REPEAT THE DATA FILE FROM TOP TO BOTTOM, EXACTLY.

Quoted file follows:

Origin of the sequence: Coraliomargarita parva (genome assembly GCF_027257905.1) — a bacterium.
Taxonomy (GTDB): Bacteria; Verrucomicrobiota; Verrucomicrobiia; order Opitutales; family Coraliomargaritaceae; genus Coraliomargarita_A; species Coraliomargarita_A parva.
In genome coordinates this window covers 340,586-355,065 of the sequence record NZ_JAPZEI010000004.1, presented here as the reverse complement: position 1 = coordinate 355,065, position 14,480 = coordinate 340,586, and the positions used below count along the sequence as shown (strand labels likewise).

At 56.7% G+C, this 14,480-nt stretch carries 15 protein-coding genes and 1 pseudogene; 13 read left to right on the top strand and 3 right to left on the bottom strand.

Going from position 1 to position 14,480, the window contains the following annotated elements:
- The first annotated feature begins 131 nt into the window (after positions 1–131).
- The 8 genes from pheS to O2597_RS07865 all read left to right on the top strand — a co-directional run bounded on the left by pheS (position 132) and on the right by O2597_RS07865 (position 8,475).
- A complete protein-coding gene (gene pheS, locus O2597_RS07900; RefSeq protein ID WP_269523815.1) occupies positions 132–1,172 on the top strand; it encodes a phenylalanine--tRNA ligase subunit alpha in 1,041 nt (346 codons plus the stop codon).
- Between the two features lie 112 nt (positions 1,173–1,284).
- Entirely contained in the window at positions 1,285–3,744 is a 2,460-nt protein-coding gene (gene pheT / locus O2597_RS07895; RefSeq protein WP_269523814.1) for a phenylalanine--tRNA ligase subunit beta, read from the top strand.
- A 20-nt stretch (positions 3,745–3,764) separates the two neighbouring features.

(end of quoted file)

Origin of the sequence: Coraliomargarita parva (genome assembly GCF_027257905.1) — a bacterium.
Taxonomy (GTDB): Bacteria; Verrucomicrobiota; Verrucomicrobiia; order Opitutales; family Coraliomargaritaceae; genus Coraliomargarita_A; species Coraliomargarita_A parva.
In genome coordinates this window covers 340,586-355,065 of the sequence record NZ_JAPZEI010000004.1, presented here as the reverse complement: position 1 = coordinate 355,065, position 14,480 = coordinate 340,586, and the positions used below count along the sequence as shown (strand labels likewise).

At 56.7% G+C, this 14,480-nt stretch carries 15 protein-coding genes and 1 pseudogene; 13 read left to right on the top strand and 3 right to left on the bottom strand.

Going from position 1 to position 14,480, the window contains the following annotated elements:
- The first annotated feature begins 131 nt into the window (after positions 1–131).
- The 8 genes from pheS to O2597_RS07865 all read left to right on the top strand — a co-directional run bounded on the left by pheS (position 132) and on the right by O2597_RS07865 (position 8,475).
- A complete protein-coding gene (gene pheS, locus O2597_RS07900; RefSeq protein ID WP_269523815.1) occupies positions 132–1,172 on the top strand; it encodes a phenylalanine--tRNA ligase subunit alpha in 1,041 nt (346 codons plus the stop codon).
- Between the two features lie 112 nt (positions 1,173–1,284).
- Entirely contained in the window at positions 1,285–3,744 is a 2,460-nt protein-coding gene (gene pheT / locus O2597_RS07895; RefSeq protein WP_269523814.1) for a phenylalanine--tRNA ligase subunit beta, read from the top strand.
- A 20-nt stretch (positions 3,745–3,764) separates the two neighbouring features.